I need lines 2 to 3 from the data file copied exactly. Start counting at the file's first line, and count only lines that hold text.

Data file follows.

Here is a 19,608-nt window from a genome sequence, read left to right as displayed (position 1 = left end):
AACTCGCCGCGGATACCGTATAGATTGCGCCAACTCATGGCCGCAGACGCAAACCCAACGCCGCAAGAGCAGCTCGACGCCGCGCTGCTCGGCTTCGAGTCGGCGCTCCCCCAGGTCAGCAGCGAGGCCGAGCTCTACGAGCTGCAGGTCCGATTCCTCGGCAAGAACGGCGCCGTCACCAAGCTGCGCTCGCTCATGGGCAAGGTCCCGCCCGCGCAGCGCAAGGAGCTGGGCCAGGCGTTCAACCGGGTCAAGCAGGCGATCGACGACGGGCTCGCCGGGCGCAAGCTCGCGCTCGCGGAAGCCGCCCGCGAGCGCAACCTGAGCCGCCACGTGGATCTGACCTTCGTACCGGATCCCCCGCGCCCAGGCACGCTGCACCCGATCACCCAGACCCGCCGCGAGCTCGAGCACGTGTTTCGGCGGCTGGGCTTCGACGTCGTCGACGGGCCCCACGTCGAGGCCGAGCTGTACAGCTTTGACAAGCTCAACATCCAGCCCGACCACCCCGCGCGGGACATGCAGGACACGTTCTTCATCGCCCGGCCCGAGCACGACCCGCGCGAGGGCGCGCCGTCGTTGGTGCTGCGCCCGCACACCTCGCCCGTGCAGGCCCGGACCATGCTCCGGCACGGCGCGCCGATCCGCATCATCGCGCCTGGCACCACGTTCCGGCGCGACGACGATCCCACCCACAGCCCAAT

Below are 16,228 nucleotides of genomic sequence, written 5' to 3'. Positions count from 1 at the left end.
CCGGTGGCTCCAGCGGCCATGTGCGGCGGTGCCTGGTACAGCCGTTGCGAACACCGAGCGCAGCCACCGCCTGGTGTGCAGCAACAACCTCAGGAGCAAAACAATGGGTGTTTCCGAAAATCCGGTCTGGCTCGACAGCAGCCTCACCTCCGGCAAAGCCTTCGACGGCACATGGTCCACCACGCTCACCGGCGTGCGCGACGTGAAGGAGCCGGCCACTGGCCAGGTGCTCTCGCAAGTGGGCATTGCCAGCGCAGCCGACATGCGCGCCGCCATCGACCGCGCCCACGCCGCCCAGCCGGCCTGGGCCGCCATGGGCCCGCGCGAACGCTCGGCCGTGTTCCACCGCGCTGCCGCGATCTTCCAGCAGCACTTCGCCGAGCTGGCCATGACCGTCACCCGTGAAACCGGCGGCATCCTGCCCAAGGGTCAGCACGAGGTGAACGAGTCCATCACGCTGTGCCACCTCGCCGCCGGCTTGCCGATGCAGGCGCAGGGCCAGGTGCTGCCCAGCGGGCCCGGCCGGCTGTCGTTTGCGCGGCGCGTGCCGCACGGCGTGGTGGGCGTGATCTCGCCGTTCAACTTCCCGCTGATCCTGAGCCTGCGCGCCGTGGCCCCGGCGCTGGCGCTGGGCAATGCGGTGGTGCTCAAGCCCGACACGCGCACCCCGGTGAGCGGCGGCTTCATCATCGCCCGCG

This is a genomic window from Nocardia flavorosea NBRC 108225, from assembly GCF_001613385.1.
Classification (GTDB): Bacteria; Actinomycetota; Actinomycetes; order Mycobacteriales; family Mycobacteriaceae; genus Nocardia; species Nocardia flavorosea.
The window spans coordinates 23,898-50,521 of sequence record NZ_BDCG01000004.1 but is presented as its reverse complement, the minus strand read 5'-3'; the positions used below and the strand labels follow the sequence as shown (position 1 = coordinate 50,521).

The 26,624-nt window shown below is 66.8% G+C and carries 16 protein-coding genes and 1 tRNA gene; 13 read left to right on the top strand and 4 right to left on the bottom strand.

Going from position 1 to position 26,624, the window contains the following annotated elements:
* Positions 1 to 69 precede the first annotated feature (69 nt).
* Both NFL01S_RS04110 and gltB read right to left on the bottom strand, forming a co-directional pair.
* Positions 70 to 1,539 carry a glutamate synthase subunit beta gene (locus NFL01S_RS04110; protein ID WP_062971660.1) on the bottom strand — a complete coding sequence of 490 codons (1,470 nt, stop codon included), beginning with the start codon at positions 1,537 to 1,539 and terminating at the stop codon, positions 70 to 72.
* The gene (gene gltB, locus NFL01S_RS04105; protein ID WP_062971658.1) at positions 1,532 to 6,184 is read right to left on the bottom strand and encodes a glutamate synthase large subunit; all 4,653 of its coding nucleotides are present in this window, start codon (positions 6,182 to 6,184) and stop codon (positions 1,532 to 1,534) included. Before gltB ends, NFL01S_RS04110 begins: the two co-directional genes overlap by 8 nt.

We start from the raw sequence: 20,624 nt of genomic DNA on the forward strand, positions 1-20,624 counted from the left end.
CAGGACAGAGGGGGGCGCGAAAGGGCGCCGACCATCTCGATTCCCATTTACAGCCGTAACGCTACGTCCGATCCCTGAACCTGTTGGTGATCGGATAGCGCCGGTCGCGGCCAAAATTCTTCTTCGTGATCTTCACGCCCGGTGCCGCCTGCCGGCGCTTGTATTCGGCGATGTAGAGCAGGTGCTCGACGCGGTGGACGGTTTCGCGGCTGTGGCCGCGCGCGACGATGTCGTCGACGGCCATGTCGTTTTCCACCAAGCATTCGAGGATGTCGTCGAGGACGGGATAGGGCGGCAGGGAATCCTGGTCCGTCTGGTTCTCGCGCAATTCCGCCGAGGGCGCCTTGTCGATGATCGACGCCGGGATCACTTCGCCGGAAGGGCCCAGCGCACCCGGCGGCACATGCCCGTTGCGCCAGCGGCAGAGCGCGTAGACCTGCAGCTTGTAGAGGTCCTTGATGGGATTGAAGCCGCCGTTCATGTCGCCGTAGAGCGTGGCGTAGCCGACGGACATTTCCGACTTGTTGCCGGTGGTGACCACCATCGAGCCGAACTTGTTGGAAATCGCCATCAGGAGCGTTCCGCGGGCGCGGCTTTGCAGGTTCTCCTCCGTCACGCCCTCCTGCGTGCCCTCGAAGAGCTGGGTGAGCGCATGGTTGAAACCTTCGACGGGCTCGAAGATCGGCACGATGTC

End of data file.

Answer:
AACTCGCCGCGGATACCGTATAGATTGCGCCAACTCATGGCCGCAGACGCAAACCCAACGCCGCAAGAGCAGCTCGACGCCGCGCTGCTCGGCTTCGAGTCGGCGCTCCCCCAGGTCAGCAGCGAGGCCGAGCTCTACGAGCTGCAGGTCCGATTCCTCGGCAAGAACGGCGCCGTCACCAAGCTGCGCTCGCTCATGGGCAAGGTCCCGCCCGCGCAGCGCAAGGAGCTGGGCCAGGCGTTCAACCGGGTCAAGCAGGCGATCGACGACGGGCTCGCCGGGCGCAAGCTCGCGCTCGCGGAAGCCGCCCGCGAGCGCAACCTGAGCCGCCACGTGGATCTGACCTTCGTACCGGATCCCCCGCGCCCAGGCACGCTGCACCCGATCACCCAGACCCGCCGCGAGCTCGAGCACGTGTTTCGGCGGCTGGGCTTCGACGTCGTCGACGGGCCCCACGTCGAGGCCGAGCTGTACAGCTTTGACAAGCTCAACATCCAGCCCGACCACCCCGCGCGGGACATGCAGGACACGTTCTTCATCGCCCGGCCCGAGCACGACCCGCGCGAGGGCGCGCCGTCGTTGGTGCTGCGCCCGCACACCTCGCCCGTGCAGGCCCGGACCATGCTCCGGCACGGCGCGCCGATCCGCATCATCGCGCCTGGCACCACGTTCCGGCGCGACGACGATCCCACCCACAGCCCAAT

Below are 16,228 nucleotides of genomic sequence, written 5' to 3'. Positions count from 1 at the left end.